My 1,000th Review

Interview With the Wanker

Breaking vampire stereotypes
Breaking vampire stereotypes

For my 1,000th review on Comic Vine, I wanted to pick something special, so I chose this, Preacher Special Cassidy: Blood & Whiskey. Preacher was a consistently good series, and Irish vampire Cassidy was one of the highlights of the series.

The story takes place mostly in New Orleans, where Cassidy has stopped because he has smelled another vampire. This leads him to make the acquaintance of one Eccarius, a long-haired, florid-talking, cape-wearing self-described 'Lord of Nightfall'. In other words: a walking vampire cliché.

Eccarius takes Cassidy to a gathering of goth types that meet in a cellar, drink each others' blood, and beg Eccarius to make them like him. Cassidy is, of course, disgusted with the lot, roughs them up. One of the Goth crowd, 'Roger', who wears sunglasses indoors, writes poetry, and looks suspiciously like Neil Gaiman (writer Garth Ennis' rival at DC Vertigo at the time), particularly elicits Cassidy's ire. Cassidy then drags Eccarius away to get drunk. (Strangely, despite the title, there is no whiskey drinking in this comic - they drink blood, wine and lots of beer, but no whiskey.)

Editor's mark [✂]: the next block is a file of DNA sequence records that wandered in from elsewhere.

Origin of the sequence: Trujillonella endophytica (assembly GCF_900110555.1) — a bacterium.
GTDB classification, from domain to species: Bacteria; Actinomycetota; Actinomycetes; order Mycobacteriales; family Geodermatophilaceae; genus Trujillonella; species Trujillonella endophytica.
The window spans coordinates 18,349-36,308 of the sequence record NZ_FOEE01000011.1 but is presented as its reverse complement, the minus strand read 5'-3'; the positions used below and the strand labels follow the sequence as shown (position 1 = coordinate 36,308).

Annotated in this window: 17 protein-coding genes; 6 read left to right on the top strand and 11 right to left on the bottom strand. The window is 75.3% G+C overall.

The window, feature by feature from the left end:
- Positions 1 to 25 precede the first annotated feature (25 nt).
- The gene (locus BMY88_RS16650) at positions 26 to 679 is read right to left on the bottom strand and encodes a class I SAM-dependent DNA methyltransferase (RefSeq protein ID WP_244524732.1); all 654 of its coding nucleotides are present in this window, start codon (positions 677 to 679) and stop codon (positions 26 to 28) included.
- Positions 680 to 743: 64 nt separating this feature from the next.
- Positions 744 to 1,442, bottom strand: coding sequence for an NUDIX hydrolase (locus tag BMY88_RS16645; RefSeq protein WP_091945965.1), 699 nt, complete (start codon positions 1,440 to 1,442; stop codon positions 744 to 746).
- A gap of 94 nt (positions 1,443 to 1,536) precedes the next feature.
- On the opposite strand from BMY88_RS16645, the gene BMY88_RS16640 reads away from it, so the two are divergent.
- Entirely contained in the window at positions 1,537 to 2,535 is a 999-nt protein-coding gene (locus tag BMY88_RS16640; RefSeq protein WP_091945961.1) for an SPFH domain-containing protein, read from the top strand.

Sure, it's another one of Garth Ennis' cheap shots (most of Preacher involves him taking potshots at easy targets especially politicians, clergy and other authority figures), and once again lionizes Cassidy as a sort of punk rock vampire who uses slang expressions like 'bollicks' a little too much, in a way that seems to say the writer's trying too hard to make him seem cool.

But to fully appreciate Preacher: Blood & Whiskey, one really needs to remember what it was like in the 90s. In the wake of the film version of 'Interview with a Vampire', neo-Gothic Revivalism was at an all-time high, and New Orleans was pretty much ground zero. So, this comic would've been much sharper then, when legions of wannabe Goths were a lot more annoying, and fewer parodies of them had been made. There were also far less vampire films and comics, and vampires generally still mostly fit the traditional mold, so this story poking fun of the genre's clichés also would've seemed much more novel at the time.

But when it comes down to it, this is still a really good read. A self-contained Cassidy story that's still fondly remembered by Preacher fans. It's not at all surprising that it made Wizard Magazine's list of '100 Best Single Issue Comics Since You Were Born'.

(the original review page for recommending & comments)